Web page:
Ai – harmony

I was in a bookstore in Frankfurt and saw a book about Vietnamese food. They have a quote: "Ăn trông nồi, ngồi trông hướng." They translated into German. I asked my German friend, what that German sentence means and how he understands that sentence. No surprise, he told me that the translated version implies during the meal, you should pay attention to eating, enjoy the food. However, the meaning of that quote is different. It's about caring people enjoying the meal with us.

The same situation in Aikido. We are practicing Aikido. People can talk a lot about Aikido, but during training, people forget that they are doing Aikido. Many times!

AI means harmony. We have many ways to explain harmony. For me, I try to become the one with my partner, either in Uke or Tori role. For doing that, please don't run away from your partner, don't disconnect the contact between us.

I was in training with a new beginner, and whenever I did something, she seemed to be scared and wanted to "run away", even when she was in Uke role. I understand her fear, but uke means you are "attacking", there is no meaning if you already run before you finish your attack! I always tell my beginner partners that in Aikido, we don't hit people hard, we are not only training techniques but more important that we are also practicing our mind not to hurt people. I had that fear when I practiced before with my teacher Tor Anton in Sentrum Aikido, or with Kuribayashi sensei before. They really freaked me out, and it's not easy for me to complete any technique happily 🙂 Training is one way to remove the inside fear, Bjørn Eirik sensei repeatedly tell us in his seminars.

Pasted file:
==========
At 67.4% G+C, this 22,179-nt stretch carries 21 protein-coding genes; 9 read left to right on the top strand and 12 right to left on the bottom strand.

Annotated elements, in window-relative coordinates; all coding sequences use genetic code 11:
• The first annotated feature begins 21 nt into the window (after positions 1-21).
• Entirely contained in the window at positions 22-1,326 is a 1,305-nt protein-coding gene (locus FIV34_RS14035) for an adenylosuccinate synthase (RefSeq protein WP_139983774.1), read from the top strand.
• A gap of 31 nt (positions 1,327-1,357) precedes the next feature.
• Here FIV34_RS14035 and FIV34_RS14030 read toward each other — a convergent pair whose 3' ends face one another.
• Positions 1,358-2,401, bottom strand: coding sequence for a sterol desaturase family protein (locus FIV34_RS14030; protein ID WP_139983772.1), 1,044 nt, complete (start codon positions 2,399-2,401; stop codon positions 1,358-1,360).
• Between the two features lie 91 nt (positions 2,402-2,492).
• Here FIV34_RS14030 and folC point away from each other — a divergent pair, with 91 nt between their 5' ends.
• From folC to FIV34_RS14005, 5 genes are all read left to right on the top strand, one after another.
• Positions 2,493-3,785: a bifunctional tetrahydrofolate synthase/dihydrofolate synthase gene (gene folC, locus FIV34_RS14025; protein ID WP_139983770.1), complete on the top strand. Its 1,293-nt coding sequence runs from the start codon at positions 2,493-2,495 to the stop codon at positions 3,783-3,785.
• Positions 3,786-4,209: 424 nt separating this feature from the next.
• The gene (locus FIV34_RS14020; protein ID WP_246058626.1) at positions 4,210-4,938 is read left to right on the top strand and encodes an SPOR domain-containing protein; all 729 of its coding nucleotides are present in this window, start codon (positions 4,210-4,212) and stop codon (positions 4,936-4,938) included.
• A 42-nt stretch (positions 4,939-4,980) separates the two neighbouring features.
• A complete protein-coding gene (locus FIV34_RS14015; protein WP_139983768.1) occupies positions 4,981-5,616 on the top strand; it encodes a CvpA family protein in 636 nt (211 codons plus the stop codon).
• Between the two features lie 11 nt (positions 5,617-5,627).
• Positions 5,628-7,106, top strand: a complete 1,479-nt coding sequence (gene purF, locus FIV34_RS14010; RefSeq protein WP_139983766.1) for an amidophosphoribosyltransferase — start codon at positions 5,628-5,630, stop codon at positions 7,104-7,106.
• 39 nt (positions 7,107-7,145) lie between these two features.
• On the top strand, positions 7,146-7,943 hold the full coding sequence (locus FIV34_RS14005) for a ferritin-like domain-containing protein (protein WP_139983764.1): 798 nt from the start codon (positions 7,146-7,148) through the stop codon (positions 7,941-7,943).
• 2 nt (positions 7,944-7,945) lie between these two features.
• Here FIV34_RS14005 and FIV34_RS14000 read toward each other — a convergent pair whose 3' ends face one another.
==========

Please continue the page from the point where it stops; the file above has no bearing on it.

In the 2016 Norwegian summer camp, Nakamura Nobuaki sensei showed us a version of torifune, with Uke really relies on Tori. That exercise not only helps tori relax their body, shoulder but also helps both Tori and Uke build trust between them.

Of course, being the one is not easy. I have been trying to do that. I know people have taken years and years to do that. But at least, if you keep that mind when you are training, that we are doing AIkido.

No information at the contact point

In a recent seminar in Oslo, Kuribayashi Shihan talked about the emptiness inside our body. We need to have contact outside, but if there is nothing inside, the uke has nothing to attack. I have the same feeling many times when I grasp my teacher, Tor Anton. I have tried to find out which point I could rely on, or connect to his center, but I lost. It might be because I was trying too much 🙂 As a friend told me, stop trying, just do it. Anyway…

Habitually, when a tori is grasped, for example, in katate-dori, the first move is from the wrist. But then the uke knows that the tori wants to go from that, and he just continues the attack. In the end, both are fighting, and we don’t want that in Aikido. That’s why no information at the contact point is critical.

But then, how to move? Moving from the center, I am sure that you have heard that many many times. And this fantastic video from Yoshihito Shibata sensei explains very well.